thomas jefferson

The XYZ Affair (from "Have To" History)

Three Big Things 

1. France was mad because the U.S. was making nice with England, who France had only recently helped them break away from and who France hated most of the time anyway.

2. U.S. efforts to make nice with France led to serious drama when French representatives (code names “X,” “Y,” and “Z”) made demands the U.S. contingent found offensive.

3. The resulting kerfuffle led to a “Quasi-War” abroad and more pronounced divisions between political parties at home before being resolved by a new round of diplomacy and a new treaty. The dispute also prompted the Federalists to push through the infamous Alien and Sedition Acts (which didn’t turn out all that well).

Building A Wall of Separation (Faith & School)

The U.S. Constitution was written as a replacement for the Articles of Confederation – our first effort at writing a broad set of laws by which to govern the nation. The Articles had guaranteed the States almost complete sovereignty and absolute independence from one another – a great idea in theory, but not as workable as one might hope in practice. 

40 Credits & A Mule, Part V: Maybe Radio

Schoolhouse Rock The original element of despotism is a MONOPOLY OF TALENT, which consigns the multitude to comparative ignorance, and secures the balance of knowledge on the side of the rich and the rulers. If then the healthy existence of a free government be, as the committee believe, rooted in the WILL of the American people, it follows as a necessary consequence, of a government based upon that will, that this monopoly should be broken up, and that the means of equal knowledge, (the only security for equal liberty) should be rendered, by legal provision, the common property of all classes.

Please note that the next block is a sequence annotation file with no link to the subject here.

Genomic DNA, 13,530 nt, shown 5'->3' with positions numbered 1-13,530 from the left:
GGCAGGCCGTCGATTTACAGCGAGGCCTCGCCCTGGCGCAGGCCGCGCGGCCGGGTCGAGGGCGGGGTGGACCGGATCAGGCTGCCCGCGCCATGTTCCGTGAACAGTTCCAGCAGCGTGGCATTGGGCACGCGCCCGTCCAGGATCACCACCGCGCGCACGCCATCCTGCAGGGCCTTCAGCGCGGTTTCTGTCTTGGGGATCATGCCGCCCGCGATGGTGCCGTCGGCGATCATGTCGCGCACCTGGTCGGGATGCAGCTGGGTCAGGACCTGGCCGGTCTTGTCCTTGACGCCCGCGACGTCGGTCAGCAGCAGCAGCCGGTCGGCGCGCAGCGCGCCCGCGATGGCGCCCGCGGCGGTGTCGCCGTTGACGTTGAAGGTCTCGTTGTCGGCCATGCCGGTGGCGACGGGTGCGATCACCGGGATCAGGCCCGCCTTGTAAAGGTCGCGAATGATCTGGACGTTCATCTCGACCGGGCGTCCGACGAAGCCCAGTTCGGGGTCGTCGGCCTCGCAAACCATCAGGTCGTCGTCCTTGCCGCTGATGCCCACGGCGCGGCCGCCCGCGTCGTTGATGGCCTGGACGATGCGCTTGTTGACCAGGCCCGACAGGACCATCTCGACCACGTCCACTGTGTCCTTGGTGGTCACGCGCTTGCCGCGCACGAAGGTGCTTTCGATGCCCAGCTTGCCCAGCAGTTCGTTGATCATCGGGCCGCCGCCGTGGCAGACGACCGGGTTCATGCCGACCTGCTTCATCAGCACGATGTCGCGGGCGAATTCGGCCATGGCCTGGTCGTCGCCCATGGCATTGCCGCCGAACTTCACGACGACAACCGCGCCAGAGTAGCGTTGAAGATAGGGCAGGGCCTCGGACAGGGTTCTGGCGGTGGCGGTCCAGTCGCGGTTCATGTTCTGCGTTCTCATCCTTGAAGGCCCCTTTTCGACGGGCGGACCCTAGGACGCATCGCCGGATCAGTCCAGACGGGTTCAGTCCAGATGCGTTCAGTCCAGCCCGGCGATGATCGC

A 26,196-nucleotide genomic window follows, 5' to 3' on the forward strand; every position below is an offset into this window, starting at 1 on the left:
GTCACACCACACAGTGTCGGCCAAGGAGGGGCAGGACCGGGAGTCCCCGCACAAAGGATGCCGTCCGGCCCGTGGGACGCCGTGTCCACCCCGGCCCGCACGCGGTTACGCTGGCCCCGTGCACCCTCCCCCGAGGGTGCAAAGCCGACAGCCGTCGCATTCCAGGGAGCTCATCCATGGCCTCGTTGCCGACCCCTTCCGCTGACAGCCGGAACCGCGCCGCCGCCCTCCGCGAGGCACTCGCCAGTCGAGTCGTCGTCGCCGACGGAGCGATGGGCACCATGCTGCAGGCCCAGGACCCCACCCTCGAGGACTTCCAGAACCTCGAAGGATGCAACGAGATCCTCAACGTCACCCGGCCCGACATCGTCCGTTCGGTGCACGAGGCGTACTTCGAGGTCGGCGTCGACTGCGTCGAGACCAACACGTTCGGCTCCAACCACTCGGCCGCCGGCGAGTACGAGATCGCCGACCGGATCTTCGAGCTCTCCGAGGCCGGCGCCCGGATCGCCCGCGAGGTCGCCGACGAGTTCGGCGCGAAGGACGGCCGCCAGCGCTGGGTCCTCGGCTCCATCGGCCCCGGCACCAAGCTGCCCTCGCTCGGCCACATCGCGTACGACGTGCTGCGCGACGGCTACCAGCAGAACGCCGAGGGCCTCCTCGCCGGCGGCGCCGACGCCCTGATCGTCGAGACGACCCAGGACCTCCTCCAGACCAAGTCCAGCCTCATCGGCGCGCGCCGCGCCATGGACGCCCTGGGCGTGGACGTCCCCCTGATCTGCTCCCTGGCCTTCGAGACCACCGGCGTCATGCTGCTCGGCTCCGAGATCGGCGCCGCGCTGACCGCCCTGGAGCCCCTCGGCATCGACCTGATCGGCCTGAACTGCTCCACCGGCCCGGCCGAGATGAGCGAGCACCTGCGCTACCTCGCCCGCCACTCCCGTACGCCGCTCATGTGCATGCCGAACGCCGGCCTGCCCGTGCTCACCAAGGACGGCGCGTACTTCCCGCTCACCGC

In a republic, the people constitute the government, and… frame the laws and create the institutions, that promote their happiness or produce their destruction… It appears, therefore, to the committee that there can be no real liberty without a wide diffusion of real intelligence; that the members of a republic, should all be alike instructed in the nature and character of their equal rights and duties, as human beings, and as citizens…

40 Credits & A Mule, Part I: This Land

Homesteaders Land was a big deal when our little experiment in democracy began. Now it's not - at least not as much. I'd like to convince you that today's college degree is yesterday's 160 acres.
If not, I'll seek to bore and befuddle you enough along the way that hopefully you'll begin skimming, and eventually just assume I've made some pretty good points.